Keynote Speaking: Entertainment is Just as Important as Education


I recently gave a social media keynote at a conference and had the opportunity to watch the other keynote speakers. Most of the other speakers were respected industry experts with great knowledge and sound advice.

The problem was that they spent all of their time on their presentation and no time on their delivery.

The slides were perfectly crafted with beautiful charts and they shared interesting, timely and relevant data.

But they were boring!

Looking around the room people had a difficult time paying attention.


The delivery missed the mark. They focused all their time on content and none on delivery. So how can you easily improve delivery? Even if you aren’t an experienced speaker, these 3 tips will help you succeed.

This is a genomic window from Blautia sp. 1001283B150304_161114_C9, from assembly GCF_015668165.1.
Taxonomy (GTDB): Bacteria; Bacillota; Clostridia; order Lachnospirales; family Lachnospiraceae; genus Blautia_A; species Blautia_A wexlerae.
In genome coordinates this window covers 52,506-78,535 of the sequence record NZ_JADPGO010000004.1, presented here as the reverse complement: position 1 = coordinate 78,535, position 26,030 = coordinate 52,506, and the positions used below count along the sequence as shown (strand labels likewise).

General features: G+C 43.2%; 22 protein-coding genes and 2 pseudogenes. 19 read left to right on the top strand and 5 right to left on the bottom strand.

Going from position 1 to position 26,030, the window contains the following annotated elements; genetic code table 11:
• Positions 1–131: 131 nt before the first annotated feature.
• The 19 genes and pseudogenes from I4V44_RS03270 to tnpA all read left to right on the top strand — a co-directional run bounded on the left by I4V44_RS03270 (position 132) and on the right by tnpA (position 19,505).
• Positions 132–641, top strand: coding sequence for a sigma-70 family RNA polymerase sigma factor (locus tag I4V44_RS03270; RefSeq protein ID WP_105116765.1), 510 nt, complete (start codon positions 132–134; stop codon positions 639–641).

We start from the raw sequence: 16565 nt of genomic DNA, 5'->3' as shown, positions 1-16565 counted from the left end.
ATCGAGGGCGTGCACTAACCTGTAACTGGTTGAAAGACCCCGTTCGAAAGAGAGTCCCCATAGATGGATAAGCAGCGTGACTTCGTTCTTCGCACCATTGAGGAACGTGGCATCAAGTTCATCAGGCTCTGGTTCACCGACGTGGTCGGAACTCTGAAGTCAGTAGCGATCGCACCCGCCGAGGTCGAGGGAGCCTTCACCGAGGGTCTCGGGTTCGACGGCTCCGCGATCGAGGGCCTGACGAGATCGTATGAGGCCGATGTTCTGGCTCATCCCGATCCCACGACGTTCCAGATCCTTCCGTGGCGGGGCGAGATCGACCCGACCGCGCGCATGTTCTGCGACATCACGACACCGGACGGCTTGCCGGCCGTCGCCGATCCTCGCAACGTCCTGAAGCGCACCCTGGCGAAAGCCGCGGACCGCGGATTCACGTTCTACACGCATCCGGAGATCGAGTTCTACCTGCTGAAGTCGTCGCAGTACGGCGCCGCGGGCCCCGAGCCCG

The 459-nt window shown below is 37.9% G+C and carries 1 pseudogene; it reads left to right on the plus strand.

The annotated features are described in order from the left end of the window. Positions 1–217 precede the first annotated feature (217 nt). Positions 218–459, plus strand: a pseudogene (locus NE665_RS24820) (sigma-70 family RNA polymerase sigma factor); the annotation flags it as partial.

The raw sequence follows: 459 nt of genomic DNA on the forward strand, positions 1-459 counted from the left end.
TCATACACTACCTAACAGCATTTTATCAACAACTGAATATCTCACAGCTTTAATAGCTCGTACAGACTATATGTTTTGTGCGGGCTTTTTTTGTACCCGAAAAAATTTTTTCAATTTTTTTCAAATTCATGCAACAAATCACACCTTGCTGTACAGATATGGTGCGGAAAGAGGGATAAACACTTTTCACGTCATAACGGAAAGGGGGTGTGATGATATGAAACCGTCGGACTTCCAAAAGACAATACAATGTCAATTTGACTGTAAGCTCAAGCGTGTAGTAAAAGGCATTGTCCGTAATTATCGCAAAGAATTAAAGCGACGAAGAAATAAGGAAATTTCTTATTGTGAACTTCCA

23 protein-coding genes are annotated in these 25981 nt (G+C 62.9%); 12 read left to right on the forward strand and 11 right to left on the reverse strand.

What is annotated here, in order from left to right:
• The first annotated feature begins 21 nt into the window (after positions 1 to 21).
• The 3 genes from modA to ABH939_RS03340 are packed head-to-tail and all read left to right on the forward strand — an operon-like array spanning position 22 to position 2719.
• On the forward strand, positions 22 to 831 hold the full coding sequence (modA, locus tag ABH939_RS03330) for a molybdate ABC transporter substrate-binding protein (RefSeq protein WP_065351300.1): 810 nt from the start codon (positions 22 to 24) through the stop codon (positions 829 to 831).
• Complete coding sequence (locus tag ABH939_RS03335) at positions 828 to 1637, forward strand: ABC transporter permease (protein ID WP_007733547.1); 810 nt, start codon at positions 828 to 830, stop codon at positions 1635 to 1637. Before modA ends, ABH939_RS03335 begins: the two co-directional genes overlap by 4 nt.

3 Tips to Deliver Your Presentation Like a Pro:

1) Make use of space

Move around the room, or at least move around the stage. This makes you seem comfortable and confident and keeps people paying attention. Plus, if you stand at a podium or near the computer you tend to constantly look at it and not make eye-contact with the audience.

Get out from behind the computer and move!!!

2) Build-In Engagement

People are more interested when they participate. Build participation in to your presentation upfront. Bring someone on stage, ask questions, have them vote…. There are plenty of opportunities to engage people.

Build this into your presentation to keep people paying attention.

3) Add variety into your speaking style

Speed up. S L O W D O W N. Get excited. Be creepily calm. Speak quickly. Emphasize and repeat slowly to make a point. Move a lot. Stand still.

Even great speakers become monotonous after a while because they use the same tone. Mix it up. Especially if you are speaking for over 20 minutes.

Practice parts that you’ll go slow and parts to go fast. Try using different tones of voice to grab attention.

Even if you are a great speaker the same voice gets hard to listen to for long time periods.